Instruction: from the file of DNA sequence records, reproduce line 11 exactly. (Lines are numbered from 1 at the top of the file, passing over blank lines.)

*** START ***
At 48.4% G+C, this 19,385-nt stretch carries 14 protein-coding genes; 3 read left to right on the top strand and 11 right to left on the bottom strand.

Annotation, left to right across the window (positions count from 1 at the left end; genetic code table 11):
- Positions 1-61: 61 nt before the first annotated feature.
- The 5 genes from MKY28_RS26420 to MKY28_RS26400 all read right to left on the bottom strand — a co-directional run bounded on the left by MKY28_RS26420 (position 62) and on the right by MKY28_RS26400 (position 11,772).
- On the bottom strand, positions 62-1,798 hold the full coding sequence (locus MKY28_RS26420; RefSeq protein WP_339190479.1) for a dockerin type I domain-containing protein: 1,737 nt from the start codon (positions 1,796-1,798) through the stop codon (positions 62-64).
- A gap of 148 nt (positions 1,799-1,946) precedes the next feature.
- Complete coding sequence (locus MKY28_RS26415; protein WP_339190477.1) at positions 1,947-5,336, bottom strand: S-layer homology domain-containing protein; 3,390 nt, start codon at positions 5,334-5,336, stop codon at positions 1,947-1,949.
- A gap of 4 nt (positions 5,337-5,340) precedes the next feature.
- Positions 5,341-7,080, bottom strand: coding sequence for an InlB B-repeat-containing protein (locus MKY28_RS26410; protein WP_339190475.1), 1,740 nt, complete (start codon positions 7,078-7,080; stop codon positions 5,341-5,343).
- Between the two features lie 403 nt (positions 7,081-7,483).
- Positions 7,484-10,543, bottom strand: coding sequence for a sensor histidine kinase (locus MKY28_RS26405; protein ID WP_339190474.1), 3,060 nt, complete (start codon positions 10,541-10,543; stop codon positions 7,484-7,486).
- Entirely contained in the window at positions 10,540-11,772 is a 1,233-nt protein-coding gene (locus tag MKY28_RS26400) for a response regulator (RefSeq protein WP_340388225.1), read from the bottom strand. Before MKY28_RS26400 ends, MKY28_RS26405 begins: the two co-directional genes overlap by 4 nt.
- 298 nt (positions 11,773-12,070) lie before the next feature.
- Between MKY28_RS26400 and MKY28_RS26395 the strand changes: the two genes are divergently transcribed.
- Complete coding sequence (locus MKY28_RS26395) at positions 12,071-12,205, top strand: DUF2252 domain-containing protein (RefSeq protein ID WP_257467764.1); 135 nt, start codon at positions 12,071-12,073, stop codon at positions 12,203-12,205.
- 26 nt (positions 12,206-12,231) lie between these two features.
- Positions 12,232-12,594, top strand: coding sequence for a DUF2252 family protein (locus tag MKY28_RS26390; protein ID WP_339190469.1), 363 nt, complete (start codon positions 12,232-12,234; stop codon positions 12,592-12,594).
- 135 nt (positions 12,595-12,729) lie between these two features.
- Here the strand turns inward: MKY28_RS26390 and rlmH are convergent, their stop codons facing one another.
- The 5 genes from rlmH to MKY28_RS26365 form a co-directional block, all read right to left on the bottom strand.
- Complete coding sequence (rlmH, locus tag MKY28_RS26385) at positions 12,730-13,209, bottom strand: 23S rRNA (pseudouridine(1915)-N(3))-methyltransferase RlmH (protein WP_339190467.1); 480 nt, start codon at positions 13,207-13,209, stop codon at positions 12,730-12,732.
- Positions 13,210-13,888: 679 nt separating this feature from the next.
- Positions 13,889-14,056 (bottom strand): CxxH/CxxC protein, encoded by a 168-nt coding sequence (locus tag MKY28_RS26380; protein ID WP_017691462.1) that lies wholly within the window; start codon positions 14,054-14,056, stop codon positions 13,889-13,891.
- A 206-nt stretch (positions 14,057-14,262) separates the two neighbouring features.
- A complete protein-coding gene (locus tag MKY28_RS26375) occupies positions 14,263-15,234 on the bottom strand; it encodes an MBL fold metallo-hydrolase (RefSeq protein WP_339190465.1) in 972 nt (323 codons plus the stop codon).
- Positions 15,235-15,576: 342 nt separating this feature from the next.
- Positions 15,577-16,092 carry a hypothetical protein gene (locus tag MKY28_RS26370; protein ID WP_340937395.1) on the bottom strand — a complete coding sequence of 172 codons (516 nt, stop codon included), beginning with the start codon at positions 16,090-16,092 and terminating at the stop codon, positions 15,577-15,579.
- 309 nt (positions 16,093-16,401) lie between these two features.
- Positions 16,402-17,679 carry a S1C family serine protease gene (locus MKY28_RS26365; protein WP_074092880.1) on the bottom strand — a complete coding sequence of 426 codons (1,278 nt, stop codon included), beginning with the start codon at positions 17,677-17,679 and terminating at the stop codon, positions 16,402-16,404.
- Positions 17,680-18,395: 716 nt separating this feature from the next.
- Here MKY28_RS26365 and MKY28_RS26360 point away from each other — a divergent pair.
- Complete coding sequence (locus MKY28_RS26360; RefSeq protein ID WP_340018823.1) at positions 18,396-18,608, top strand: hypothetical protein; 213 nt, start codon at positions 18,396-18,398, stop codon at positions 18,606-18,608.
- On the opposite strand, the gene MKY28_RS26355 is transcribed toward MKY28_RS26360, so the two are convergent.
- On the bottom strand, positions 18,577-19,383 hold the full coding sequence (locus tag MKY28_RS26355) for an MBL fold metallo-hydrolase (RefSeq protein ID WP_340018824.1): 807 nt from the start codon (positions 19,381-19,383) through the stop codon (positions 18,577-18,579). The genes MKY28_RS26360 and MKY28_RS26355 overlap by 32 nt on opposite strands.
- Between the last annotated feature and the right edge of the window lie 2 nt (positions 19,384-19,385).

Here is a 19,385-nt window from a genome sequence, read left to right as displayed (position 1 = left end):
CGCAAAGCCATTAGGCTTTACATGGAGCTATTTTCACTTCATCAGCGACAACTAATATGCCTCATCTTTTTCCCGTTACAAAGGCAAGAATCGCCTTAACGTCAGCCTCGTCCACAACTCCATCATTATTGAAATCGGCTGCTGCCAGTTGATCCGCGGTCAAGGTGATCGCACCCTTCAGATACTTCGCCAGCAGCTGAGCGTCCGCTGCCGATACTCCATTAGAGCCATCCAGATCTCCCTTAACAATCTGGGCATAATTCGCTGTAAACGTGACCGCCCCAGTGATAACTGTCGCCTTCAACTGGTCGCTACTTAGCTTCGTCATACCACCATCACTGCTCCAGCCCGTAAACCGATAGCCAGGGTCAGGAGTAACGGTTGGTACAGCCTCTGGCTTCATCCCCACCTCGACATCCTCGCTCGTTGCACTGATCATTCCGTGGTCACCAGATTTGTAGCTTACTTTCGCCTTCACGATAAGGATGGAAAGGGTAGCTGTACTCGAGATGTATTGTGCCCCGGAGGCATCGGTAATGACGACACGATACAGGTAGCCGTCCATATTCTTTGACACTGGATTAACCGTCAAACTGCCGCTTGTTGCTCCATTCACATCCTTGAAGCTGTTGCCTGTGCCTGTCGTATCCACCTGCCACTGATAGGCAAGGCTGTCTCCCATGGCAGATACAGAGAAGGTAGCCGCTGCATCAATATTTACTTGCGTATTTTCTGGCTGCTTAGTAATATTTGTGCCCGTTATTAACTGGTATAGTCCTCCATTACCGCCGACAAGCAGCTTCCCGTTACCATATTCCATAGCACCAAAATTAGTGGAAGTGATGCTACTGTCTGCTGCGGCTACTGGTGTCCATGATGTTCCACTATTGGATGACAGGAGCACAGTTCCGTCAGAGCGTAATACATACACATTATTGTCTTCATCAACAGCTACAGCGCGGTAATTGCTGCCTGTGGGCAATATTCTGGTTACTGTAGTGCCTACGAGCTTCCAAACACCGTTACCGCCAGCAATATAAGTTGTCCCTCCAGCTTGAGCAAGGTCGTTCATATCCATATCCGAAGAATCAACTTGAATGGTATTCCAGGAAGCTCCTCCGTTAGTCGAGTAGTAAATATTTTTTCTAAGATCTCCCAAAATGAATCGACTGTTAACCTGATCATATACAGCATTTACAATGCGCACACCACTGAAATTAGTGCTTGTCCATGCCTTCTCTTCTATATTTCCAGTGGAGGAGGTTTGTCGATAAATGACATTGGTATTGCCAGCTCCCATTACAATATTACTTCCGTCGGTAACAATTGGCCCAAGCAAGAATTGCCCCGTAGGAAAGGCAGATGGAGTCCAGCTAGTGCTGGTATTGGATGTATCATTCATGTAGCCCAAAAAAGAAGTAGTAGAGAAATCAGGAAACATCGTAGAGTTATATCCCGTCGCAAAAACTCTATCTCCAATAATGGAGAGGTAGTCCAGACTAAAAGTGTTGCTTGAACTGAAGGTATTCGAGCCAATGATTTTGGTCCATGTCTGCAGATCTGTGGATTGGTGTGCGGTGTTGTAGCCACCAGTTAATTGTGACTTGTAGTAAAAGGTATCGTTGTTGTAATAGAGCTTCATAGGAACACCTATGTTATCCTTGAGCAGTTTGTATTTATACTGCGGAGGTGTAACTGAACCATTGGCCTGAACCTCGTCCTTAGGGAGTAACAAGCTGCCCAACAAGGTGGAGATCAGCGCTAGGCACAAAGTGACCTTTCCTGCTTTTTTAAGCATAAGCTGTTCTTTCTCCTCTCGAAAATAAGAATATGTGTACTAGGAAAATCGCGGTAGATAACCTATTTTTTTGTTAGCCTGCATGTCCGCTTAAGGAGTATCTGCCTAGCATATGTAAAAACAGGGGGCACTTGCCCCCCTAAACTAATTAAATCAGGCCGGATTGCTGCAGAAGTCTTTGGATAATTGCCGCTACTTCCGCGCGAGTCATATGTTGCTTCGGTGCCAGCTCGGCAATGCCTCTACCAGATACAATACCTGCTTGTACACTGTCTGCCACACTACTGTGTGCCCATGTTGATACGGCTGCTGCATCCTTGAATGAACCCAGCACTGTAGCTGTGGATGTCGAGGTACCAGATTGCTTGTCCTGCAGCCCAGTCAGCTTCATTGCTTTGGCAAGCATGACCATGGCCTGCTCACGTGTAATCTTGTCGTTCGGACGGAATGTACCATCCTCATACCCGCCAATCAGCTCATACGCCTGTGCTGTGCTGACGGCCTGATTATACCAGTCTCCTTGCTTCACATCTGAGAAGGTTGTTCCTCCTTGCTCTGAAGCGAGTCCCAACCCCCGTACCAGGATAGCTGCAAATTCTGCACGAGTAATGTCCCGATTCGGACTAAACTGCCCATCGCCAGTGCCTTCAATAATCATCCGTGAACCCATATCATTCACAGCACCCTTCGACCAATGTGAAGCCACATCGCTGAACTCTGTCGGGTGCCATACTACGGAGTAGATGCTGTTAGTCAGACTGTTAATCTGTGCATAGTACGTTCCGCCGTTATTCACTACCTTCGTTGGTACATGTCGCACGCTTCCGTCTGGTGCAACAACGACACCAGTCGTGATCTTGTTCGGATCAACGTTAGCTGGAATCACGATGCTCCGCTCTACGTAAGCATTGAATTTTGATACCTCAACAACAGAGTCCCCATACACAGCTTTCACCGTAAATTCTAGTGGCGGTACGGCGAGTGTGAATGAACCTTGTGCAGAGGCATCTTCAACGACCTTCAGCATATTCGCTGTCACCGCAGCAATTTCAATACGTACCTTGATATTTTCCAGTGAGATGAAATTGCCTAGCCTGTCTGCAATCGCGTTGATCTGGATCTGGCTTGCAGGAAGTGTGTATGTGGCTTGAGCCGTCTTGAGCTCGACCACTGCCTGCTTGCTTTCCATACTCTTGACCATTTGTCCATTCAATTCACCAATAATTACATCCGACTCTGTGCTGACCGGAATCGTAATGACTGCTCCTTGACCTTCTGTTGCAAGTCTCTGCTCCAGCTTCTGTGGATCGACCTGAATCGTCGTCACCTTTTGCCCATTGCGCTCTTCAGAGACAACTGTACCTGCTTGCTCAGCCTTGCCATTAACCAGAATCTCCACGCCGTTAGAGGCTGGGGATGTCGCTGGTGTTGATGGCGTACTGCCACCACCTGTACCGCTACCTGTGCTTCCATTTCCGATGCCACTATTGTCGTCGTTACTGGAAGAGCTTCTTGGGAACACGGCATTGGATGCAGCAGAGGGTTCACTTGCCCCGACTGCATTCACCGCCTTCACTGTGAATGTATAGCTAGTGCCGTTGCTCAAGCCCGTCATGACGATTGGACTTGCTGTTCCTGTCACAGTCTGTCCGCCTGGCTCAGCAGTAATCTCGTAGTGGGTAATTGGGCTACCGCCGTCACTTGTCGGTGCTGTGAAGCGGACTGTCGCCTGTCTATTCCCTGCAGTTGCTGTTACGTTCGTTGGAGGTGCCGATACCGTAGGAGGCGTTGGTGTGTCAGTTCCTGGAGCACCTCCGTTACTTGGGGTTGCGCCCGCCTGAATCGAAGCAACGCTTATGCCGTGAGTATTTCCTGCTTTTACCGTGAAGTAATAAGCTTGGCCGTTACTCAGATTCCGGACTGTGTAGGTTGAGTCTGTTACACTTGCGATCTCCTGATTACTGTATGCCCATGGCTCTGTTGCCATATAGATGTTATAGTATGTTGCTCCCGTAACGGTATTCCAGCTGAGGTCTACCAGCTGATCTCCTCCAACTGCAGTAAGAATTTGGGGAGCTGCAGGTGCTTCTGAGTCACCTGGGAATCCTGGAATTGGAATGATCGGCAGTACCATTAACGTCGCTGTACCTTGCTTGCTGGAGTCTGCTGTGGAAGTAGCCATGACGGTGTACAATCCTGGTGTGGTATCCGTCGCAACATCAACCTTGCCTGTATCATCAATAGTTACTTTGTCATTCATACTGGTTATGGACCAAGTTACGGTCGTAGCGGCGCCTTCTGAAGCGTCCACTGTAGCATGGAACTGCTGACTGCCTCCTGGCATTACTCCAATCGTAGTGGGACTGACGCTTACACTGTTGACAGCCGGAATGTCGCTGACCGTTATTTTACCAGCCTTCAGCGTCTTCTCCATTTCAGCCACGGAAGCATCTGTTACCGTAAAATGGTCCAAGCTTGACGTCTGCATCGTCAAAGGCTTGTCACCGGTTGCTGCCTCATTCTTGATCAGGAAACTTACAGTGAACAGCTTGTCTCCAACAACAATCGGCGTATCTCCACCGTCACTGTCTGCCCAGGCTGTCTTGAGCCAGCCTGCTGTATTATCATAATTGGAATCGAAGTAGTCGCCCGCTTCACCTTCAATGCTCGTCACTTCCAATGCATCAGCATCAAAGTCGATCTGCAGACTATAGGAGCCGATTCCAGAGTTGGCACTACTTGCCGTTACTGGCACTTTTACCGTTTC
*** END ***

- Positions 7,484-10,543, bottom strand: coding sequence for a sensor histidine kinase (locus MKY28_RS26405; protein ID WP_339190474.1), 3,060 nt, complete (start codon positions 10,541-10,543; stop codon positions 7,484-7,486).